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I have been trying to figure Speller on my own but have been unable to.

My first problem in a list of never ending ones is this -

segmentation fault over this line of code

while (fscanf(dict, "%s", dictword) != EOF)

where dictword is initialised as such

char *dictword = "ha";

Now this initialisation to "ha" is a story of irony on its own.

I had to initialise it because later on in the code, the function line fscanf() needed the variable to be initialised to some value before accepting it as an input. But, the value could not be NULL as the function strcasecomp threw an error stating that the argurment needed the variable to not be initialised to NULL(even though the value clearly gets updated once I run the fscanf function over it)

I even tried to initialise dictword as char dictword[LENGTH] but that was another surprise as the code suddenly went topsy turvy and returned a runtime error (along with the segmentation fault) with the following text

runtime error: member access within null pointer of type 'node' (aka 'struct _node')

which was on an entirely different line of code.

name this -> hashtable[index] -> next = new_node;

Tbh, now I am slowly going crazy with this pset. Could really use some help. Here's the code for entire dictionary.c which might throw some light on my ailing problems.

Full Code

Edit - The code works now thanks to the answer. The gist is now updated with the working code. You may view the revisions to look for the older version.

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"ha" is a string constant. The compiler stores the three bytes {'h','a','\0'} in a read-only area and initialises dictword to a pointer to this memory. When fscanf writes there, it segfaults.

You could instead use like char dictword[LENGTH+1];, which provides enough space for a word of LENGTH characters plus the null terminator.

memset before testing the pointer for NULL might be a bad idea, for about the same reason. Also, '0' is not the same as '\0' or equivalently just 0, which you probably meant. And there's calloc which is malloc with zeroing the memory, if you really need to, but guess what, you don't, as you write values to both fields.

hashtable[index] -> next makes no sense to me (in case hashtable[index] is NULL, which it initially is, what would it be?), you probably meant hashtable[index] instead. No need to treat hashtable[index] == NULL in any special way.

And your hash function returns different hashes for upper- and lower-case, but your code assumes it doesn't.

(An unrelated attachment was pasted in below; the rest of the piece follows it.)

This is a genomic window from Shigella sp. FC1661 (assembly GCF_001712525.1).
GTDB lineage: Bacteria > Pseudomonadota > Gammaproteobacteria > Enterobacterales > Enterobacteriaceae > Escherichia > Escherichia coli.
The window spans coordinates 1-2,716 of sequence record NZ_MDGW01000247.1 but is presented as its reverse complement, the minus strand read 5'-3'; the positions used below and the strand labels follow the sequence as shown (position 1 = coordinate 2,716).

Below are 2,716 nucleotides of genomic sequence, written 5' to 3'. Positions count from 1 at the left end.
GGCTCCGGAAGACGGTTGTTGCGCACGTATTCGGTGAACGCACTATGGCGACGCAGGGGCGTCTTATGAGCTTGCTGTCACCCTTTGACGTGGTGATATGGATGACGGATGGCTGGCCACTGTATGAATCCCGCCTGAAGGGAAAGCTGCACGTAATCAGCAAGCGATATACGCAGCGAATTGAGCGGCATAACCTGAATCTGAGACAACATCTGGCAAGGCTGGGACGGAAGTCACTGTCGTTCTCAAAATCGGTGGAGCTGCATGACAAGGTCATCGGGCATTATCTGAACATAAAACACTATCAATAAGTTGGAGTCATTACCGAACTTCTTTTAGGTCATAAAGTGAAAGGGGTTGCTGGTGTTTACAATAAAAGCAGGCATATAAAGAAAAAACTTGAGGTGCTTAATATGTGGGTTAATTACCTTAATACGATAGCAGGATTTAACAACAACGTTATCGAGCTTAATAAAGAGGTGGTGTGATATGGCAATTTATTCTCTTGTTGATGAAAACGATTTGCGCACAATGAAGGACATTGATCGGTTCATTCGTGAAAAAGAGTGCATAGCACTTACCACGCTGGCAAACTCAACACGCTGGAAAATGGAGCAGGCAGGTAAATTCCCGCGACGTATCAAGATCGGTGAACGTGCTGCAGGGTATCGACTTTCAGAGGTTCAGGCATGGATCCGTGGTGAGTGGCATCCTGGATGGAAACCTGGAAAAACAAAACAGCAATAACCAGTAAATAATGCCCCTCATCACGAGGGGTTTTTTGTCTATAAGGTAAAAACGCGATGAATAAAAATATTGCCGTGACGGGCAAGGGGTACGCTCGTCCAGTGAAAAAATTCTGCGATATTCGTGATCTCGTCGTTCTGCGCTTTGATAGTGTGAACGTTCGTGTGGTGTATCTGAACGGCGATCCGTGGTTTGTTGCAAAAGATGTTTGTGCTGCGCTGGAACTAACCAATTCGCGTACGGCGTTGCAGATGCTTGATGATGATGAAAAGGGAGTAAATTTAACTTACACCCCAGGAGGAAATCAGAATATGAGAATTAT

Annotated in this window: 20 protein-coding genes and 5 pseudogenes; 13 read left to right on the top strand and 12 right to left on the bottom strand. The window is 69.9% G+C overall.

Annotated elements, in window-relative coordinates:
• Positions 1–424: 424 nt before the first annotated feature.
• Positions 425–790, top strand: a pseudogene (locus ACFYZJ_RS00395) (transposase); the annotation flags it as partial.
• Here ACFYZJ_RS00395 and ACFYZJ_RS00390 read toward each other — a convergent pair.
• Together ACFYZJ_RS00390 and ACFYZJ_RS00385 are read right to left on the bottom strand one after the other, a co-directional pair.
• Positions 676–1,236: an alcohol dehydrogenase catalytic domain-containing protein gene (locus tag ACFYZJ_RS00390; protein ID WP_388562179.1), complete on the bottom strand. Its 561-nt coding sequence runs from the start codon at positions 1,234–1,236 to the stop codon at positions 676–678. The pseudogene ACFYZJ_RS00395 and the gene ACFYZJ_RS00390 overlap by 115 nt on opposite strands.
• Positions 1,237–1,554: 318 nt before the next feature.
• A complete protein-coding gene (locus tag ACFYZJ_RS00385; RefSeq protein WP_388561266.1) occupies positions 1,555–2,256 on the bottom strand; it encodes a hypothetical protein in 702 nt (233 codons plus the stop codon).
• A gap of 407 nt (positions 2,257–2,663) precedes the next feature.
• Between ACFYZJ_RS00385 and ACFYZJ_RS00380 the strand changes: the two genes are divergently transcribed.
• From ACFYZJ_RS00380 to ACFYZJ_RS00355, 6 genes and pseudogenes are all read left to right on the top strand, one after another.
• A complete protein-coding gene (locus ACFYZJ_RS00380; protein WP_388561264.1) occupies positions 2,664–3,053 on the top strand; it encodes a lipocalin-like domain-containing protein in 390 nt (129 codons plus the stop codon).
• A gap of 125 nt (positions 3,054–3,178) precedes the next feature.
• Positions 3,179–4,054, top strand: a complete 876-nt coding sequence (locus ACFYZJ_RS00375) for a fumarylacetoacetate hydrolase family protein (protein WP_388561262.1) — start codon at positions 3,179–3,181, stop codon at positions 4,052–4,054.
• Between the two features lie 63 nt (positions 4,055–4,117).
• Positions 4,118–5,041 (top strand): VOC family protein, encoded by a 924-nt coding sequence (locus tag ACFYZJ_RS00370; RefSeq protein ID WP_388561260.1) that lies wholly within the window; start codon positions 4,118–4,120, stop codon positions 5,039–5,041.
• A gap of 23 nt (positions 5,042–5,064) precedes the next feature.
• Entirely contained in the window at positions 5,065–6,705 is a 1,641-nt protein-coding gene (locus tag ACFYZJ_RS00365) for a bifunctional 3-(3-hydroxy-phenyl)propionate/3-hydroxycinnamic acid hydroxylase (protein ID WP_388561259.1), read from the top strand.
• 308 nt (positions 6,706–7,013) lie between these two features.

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  • Thanks a lot for this, it really cleared many doubts. The hash_function is really a pain. I tried to covery every string passed to is as a lower case one using tolower but even after that, it returns a segfault in the search function as it magically returns -175 as a search index. We were advised to look online for hashfunctions, and I did find this one on the web(no source, I got it from a forum). But really, I was at dearth of sources to find some quality hashfunctions hence I stuck to this one. Apr 4 '18 at 15:34
  • To be sure, after updating the code, the dictionary loads just fine, it's during lookup that the it shows a segfault. Apr 4 '18 at 15:39
  • Sounds like you might have a next pointer without a defined value. Have you removed the check for hashtable[index] being NULL, so it's always new_node -> next = hashtable[index]; hashtable[index] = new_node;?
    – Blauelf
    Apr 4 '18 at 16:07
  • I did indeed! And, I found the wonderful DJB2 hash function. Passed in a lowercase value and hence have successfully executed the program. Thanks for your inputs. I have also updated the code on the gist. It runs on 0.08 seconds, which is a more than the staff solution, but I am happy that atleast it works for now. Apr 4 '18 at 16:30
  • I have one question though, why does increasing the number of buckets have no effect on the speed of the program? If you take a look at the updated gist, I tried various number of buckets from 7,000 to 15000 currently, but to no effect at the lookup time. Apr 4 '18 at 16:34

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